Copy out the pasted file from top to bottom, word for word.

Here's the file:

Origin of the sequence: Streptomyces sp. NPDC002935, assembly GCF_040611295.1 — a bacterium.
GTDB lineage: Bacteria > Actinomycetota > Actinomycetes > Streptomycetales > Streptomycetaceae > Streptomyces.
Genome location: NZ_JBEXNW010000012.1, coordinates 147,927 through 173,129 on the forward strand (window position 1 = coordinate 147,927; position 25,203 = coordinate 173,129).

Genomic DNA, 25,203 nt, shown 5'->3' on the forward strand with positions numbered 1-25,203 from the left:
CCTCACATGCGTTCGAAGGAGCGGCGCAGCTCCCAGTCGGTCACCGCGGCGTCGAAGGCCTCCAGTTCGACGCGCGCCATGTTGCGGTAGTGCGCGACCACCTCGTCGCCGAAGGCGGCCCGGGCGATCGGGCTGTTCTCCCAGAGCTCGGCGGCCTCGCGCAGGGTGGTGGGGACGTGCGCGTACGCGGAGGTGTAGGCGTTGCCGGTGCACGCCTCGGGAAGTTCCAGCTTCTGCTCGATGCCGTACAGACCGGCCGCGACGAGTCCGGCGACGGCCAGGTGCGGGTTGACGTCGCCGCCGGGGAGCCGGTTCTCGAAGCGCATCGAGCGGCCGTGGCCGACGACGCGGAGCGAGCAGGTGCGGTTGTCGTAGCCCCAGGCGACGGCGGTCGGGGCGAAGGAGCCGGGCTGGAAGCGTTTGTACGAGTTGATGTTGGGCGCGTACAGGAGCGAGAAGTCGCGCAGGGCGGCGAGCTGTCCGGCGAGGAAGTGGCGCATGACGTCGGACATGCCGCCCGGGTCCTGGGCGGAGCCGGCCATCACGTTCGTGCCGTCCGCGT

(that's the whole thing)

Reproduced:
Origin of the sequence: Streptomyces sp. NPDC002935, assembly GCF_040611295.1 — a bacterium.
GTDB lineage: Bacteria > Actinomycetota > Actinomycetes > Streptomycetales > Streptomycetaceae > Streptomyces.
Genome location: NZ_JBEXNW010000012.1, coordinates 147,927 through 173,129 on the forward strand (window position 1 = coordinate 147,927; position 25,203 = coordinate 173,129).

Genomic DNA, 25,203 nt, shown 5'->3' on the forward strand with positions numbered 1-25,203 from the left:
CCTCACATGCGTTCGAAGGAGCGGCGCAGCTCCCAGTCGGTCACCGCGGCGTCGAAGGCCTCCAGTTCGACGCGCGCCATGTTGCGGTAGTGCGCGACCACCTCGTCGCCGAAGGCGGCCCGGGCGATCGGGCTGTTCTCCCAGAGCTCGGCGGCCTCGCGCAGGGTGGTGGGGACGTGCGCGTACGCGGAGGTGTAGGCGTTGCCGGTGCACGCCTCGGGAAGTTCCAGCTTCTGCTCGATGCCGTACAGACCGGCCGCGACGAGTCCGGCGACGGCCAGGTGCGGGTTGACGTCGCCGCCGGGGAGCCGGTTCTCGAAGCGCATCGAGCGGCCGTGGCCGACGACGCGGAGCGAGCAGGTGCGGTTGTCGTAGCCCCAGGCGACGGCGGTCGGGGCGAAGGAGCCGGGCTGGAAGCGTTTGTACGAGTTGATGTTGGGCGCGTACAGGAGCGAGAAGTCGCGCAGGGCGGCGAGCTGTCCGGCGAGGAAGTGGCGCATGACGTCGGACATGCCGCCCGGGTCCTGGGCGGAGCCGGCCATCACGTTCGTGCCGTCCGCGT